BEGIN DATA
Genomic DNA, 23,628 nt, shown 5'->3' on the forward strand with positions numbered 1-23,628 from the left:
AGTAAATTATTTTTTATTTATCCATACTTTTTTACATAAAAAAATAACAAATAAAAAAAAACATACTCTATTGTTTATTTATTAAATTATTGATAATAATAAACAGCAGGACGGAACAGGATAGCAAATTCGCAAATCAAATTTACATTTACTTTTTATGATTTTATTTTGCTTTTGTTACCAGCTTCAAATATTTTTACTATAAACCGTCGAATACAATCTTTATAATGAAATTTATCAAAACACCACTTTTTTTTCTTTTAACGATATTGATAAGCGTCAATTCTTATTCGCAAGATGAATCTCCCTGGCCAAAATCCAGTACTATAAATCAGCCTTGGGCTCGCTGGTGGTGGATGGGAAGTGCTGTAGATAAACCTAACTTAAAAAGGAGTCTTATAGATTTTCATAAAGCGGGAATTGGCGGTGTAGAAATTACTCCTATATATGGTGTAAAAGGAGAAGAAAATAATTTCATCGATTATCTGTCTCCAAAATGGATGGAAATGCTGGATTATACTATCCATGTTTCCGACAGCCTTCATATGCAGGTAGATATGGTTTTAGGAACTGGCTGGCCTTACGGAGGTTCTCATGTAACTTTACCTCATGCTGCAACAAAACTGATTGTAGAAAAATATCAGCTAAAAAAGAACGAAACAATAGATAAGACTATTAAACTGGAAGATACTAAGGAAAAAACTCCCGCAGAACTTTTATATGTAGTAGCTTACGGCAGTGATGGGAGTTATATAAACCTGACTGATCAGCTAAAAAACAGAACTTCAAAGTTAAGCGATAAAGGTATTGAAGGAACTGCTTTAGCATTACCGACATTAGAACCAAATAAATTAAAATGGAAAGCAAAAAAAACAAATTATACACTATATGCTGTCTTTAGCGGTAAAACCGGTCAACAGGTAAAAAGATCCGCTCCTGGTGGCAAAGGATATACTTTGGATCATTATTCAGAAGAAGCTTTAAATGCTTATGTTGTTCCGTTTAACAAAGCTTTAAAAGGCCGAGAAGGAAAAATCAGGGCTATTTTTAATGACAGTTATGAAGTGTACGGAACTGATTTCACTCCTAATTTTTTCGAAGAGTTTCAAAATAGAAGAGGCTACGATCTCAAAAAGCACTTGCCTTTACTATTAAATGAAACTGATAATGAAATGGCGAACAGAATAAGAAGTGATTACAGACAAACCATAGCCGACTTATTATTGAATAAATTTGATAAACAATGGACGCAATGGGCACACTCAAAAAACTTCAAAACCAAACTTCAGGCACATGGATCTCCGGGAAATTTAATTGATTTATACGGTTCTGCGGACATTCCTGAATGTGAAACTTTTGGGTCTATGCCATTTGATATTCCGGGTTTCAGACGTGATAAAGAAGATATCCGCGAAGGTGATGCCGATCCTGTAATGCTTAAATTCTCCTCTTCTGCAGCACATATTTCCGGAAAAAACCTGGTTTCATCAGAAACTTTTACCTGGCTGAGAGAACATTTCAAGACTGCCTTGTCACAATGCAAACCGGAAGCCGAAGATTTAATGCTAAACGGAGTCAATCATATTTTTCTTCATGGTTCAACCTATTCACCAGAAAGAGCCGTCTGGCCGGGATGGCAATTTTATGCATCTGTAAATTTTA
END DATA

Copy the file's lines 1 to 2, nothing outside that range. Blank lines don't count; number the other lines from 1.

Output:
Genomic DNA, 23,628 nt, shown 5'->3' on the forward strand with positions numbered 1-23,628 from the left:
AGTAAATTATTTTTTATTTATCCATACTTTTTTACATAAAAAAATAACAAATAAAAAAAAACATACTCTATTGTTTATTTATTAAATTATTGATAATAATAAACAGCAGGACGGAACAGGATAGCAAATTCGCAAATCAAATTTACATTTACTTTTTATGATTTTATTTTGCTTTTGTTACCAGCTTCAAATATTTTTACTATAAACCGTCGAATACAATCTTTATAATGAAATTTATCAAAACACCACTTTTTTTTCTTTTAACGATATTGATAAGCGTCAATTCTTATTCGCAAGATGAATCTCCCTGGCCAAAATCCAGTACTATAAATCAGCCTTGGGCTCGCTGGTGGTGGATGGGAAGTGCTGTAGATAAACCTAACTTAAAAAGGAGTCTTATAGATTTTCATAAAGCGGGAATTGGCGGTGTAGAAATTACTCCTATATATGGTGTAAAAGGAGAAGAAAATAATTTCATCGATTATCTGTCTCCAAAATGGATGGAAATGCTGGATTATACTATCCATGTTTCCGACAGCCTTCATATGCAGGTAGATATGGTTTTAGGAACTGGCTGGCCTTACGGAGGTTCTCATGTAACTTTACCTCATGCTGCAACAAAACTGATTGTAGAAAAATATCAGCTAAAAAAGAACGAAACAATAGATAAGACTATTAAACTGGAAGATACTAAGGAAAAAACTCCCGCAGAACTTTTATATGTAGTAGCTTACGGCAGTGATGGGAGTTATATAAACCTGACTGATCAGCTAAAAAACAGAACTTCAAAGTTAAGCGATAAAGGTATTGAAGGAACTGCTTTAGCATTACCGACATTAGAACCAAATAAATTAAAATGGAAAGCAAAAAAAACAAATTATACACTATATGCTGTCTTTAGCGGTAAAACCGGTCAACAGGTAAAAAGATCCGCTCCTGGTGGCAAAGGATATACTTTGGATCATTATTCAGAAGAAGCTTTAAATGCTTATGTTGTTCCGTTTAACAAAGCTTTAAAAGGCCGAGAAGGAAAAATCAGGGCTATTTTTAATGACAGTTATGAAGTGTACGGAACTGATTTCACTCCTAATTTTTTCGAAGAGTTTCAAAATAGAAGAGGCTACGATCTCAAAAAGCACTTGCCTTTACTATTAAATGAAACTGATAATGAAATGGCGAACAGAATAAGAAGTGATTACAGACAAACCATAGCCGACTTATTATTGAATAAATTTGATAAACAATGGACGCAATGGGCACACTCAAAAAACTTCAAAACCAAACTTCAGGCACATGGATCTCCGGGAAATTTAATTGATTTATACGGTTCTGCGGACATTCCTGAATGTGAAACTTTTGGGTCTATGCCATTTGATATTCCGGGTTTCAGACGTGATAAAGAAGATATCCGCGAAGGTGATGCCGATCCTGTAATGCTTAAATTCTCCTCTTCTGCAGCACATATTTCCGGAAAAAACCTGGTTTCATCAGAAACTTTTACCTGGCTGAGAGAACATTTCAAGACTGCCTTGTCACAATGCAAACCGGAAGCCGAAGATTTAATGCTAAACGGAGTCAATCATATTTTTCTTCATGGTTCAACCTATTCACCAGAAAGAGCCGTCTGGCCGGGATGGCAATTTTATGCATCTGTAAATTTTA